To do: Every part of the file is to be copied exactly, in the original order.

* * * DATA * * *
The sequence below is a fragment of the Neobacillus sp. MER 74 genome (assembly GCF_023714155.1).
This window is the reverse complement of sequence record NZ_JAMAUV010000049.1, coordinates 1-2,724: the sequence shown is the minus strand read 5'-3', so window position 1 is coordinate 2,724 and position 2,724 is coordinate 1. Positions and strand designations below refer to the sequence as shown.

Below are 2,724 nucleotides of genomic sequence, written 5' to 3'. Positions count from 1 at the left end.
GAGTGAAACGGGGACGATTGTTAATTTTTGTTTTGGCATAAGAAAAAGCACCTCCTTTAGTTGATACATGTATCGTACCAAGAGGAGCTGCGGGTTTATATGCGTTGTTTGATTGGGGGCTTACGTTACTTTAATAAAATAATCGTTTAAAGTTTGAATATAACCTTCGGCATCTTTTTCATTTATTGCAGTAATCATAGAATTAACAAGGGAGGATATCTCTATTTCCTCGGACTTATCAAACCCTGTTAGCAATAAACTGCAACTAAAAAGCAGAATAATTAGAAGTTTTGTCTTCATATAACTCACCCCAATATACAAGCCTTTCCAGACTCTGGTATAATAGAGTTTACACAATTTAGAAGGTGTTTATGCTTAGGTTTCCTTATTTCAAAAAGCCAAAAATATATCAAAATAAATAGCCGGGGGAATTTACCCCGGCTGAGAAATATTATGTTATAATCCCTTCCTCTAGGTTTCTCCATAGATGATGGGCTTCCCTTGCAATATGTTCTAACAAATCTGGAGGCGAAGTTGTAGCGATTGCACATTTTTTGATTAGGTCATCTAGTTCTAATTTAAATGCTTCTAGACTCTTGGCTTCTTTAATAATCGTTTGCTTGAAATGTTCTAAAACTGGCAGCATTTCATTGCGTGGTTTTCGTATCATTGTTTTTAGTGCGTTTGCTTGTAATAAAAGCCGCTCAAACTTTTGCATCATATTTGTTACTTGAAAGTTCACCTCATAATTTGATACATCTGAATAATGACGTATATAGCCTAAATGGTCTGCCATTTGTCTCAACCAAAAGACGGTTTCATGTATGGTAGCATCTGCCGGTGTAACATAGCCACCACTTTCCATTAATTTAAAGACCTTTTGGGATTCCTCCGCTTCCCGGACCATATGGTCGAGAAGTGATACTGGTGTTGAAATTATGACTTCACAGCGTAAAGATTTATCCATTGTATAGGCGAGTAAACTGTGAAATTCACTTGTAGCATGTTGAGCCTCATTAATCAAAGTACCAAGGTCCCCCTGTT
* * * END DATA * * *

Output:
The sequence below is a fragment of the Neobacillus sp. MER 74 genome (assembly GCF_023714155.1).
This window is the reverse complement of sequence record NZ_JAMAUV010000049.1, coordinates 1-2,724: the sequence shown is the minus strand read 5'-3', so window position 1 is coordinate 2,724 and position 2,724 is coordinate 1. Positions and strand designations below refer to the sequence as shown.

Below are 2,724 nucleotides of genomic sequence, written 5' to 3'. Positions count from 1 at the left end.
GAGTGAAACGGGGACGATTGTTAATTTTTGTTTTGGCATAAGAAAAAGCACCTCCTTTAGTTGATACATGTATCGTACCAAGAGGAGCTGCGGGTTTATATGCGTTGTTTGATTGGGGGCTTACGTTACTTTAATAAAATAATCGTTTAAAGTTTGAATATAACCTTCGGCATCTTTTTCATTTATTGCAGTAATCATAGAATTAACAAGGGAGGATATCTCTATTTCCTCGGACTTATCAAACCCTGTTAGCAATAAACTGCAACTAAAAAGCAGAATAATTAGAAGTTTTGTCTTCATATAACTCACCCCAATATACAAGCCTTTCCAGACTCTGGTATAATAGAGTTTACACAATTTAGAAGGTGTTTATGCTTAGGTTTCCTTATTTCAAAAAGCCAAAAATATATCAAAATAAATAGCCGGGGGAATTTACCCCGGCTGAGAAATATTATGTTATAATCCCTTCCTCTAGGTTTCTCCATAGATGATGGGCTTCCCTTGCAATATGTTCTAACAAATCTGGAGGCGAAGTTGTAGCGATTGCACATTTTTTGATTAGGTCATCTAGTTCTAATTTAAATGCTTCTAGACTCTTGGCTTCTTTAATAATCGTTTGCTTGAAATGTTCTAAAACTGGCAGCATTTCATTGCGTGGTTTTCGTATCATTGTTTTTAGTGCGTTTGCTTGTAATAAAAGCCGCTCAAACTTTTGCATCATATTTGTTACTTGAAAGTTCACCTCATAATTTGATACATCTGAATAATGACGTATATAGCCTAAATGGTCTGCCATTTGTCTCAACCAAAAGACGGTTTCATGTATGGTAGCATCTGCCGGTGTAACATAGCCACCACTTTCCATTAATTTAAAGACCTTTTGGGATTCCTCCGCTTCCCGGACCATATGGTCGAGAAGTGATACTGGTGTTGAAATTATGACTTCACAGCGTAAAGATTTATCCATTGTATAGGCGAGTAAACTGTGAAATTCACTTGTAGCATGTTGAGCCTCATTAATCAAAGTACCAAGGTCCCCCTGTT